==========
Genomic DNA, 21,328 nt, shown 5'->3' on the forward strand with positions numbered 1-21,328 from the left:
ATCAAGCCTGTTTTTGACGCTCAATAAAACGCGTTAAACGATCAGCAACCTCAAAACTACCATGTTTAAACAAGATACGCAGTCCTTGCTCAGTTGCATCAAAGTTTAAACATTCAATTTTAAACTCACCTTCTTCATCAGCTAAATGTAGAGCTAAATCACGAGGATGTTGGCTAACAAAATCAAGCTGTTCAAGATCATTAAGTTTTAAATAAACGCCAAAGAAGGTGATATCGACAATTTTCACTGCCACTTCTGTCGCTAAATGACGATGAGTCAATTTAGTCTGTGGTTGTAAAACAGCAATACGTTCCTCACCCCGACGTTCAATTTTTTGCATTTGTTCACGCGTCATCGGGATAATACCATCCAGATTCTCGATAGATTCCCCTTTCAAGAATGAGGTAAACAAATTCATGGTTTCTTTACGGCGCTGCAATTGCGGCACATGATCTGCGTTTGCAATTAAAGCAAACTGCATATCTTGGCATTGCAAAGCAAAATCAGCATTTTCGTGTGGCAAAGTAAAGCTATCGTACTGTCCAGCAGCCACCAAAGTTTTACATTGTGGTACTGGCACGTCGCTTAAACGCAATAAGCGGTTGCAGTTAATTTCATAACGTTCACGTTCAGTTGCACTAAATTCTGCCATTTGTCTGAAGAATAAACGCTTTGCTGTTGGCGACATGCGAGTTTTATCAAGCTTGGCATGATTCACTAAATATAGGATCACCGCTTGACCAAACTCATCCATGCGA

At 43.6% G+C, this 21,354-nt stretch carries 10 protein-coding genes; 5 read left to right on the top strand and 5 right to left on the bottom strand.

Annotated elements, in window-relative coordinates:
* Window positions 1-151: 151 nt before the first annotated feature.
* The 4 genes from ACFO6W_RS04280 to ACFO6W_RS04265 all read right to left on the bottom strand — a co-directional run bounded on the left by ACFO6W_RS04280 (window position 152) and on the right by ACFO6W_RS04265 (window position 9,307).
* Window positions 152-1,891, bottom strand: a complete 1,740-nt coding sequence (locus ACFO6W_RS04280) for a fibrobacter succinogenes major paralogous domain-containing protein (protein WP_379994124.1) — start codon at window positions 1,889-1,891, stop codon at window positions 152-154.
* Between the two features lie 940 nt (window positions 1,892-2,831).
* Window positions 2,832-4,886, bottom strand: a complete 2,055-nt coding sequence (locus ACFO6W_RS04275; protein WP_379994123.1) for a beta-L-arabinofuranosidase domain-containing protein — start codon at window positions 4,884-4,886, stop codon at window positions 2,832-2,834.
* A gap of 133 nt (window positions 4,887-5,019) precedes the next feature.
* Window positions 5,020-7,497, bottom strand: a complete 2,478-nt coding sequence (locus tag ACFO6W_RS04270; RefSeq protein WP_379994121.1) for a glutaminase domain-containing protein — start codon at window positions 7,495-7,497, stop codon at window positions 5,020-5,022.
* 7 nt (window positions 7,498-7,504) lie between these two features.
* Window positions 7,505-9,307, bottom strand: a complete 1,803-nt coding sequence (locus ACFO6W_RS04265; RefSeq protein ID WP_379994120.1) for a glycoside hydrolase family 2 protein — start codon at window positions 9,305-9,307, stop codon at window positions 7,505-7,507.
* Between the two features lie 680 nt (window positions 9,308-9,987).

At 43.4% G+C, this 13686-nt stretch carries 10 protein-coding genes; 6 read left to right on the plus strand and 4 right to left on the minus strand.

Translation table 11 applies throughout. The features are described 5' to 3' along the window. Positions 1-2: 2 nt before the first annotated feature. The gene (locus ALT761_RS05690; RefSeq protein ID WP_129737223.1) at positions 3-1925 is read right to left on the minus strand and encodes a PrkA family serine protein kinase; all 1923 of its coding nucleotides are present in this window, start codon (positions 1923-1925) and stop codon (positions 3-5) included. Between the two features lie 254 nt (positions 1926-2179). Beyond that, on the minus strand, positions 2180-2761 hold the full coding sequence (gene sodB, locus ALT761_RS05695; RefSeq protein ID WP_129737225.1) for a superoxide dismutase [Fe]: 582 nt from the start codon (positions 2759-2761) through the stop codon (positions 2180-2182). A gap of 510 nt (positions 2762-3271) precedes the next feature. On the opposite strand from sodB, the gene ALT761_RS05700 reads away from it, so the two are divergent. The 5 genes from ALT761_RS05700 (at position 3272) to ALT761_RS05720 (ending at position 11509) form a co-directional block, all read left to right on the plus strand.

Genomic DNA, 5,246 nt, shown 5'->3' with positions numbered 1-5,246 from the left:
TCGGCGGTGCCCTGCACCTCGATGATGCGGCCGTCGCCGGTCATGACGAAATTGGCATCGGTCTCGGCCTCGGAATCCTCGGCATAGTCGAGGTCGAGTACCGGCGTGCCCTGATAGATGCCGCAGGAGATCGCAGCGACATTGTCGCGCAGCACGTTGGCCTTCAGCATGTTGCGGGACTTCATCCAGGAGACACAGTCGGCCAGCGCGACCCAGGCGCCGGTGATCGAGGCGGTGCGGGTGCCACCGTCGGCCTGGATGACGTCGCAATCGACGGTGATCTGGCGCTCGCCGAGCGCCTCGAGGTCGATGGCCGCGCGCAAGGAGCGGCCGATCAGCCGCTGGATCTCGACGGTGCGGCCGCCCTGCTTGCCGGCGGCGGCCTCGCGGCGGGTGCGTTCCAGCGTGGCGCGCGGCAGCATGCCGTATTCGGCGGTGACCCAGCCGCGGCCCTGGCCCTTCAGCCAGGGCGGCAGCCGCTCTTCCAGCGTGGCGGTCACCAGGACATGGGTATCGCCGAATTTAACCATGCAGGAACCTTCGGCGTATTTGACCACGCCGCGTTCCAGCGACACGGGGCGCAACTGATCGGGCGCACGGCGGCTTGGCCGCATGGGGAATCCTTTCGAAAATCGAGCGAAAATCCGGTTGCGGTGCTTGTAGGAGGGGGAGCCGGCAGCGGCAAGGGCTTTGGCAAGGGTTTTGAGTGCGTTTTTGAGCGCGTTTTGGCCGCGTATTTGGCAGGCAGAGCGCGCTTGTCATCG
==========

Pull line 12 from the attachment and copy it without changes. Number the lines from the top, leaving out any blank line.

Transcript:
* 7 nt (window positions 7,498-7,504) lie between these two features.